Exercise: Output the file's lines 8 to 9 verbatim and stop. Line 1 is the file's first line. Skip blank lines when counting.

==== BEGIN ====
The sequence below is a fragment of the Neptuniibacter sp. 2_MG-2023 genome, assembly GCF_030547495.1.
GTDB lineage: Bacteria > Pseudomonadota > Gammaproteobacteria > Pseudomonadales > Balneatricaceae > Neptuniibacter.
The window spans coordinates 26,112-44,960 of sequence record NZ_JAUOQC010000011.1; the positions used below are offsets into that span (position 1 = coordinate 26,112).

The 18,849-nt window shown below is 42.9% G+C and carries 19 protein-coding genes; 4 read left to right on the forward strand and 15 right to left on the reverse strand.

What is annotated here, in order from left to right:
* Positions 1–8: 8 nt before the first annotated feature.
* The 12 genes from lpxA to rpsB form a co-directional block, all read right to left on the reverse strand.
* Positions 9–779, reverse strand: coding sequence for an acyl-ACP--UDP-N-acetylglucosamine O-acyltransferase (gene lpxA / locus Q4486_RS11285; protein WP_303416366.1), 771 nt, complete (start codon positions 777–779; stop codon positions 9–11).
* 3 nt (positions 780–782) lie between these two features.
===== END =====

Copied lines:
* Positions 9–779, reverse strand: coding sequence for an acyl-ACP--UDP-N-acetylglucosamine O-acyltransferase (gene lpxA / locus Q4486_RS11285; protein WP_303416366.1), 771 nt, complete (start codon positions 777–779; stop codon positions 9–11).
* 3 nt (positions 780–782) lie between these two features.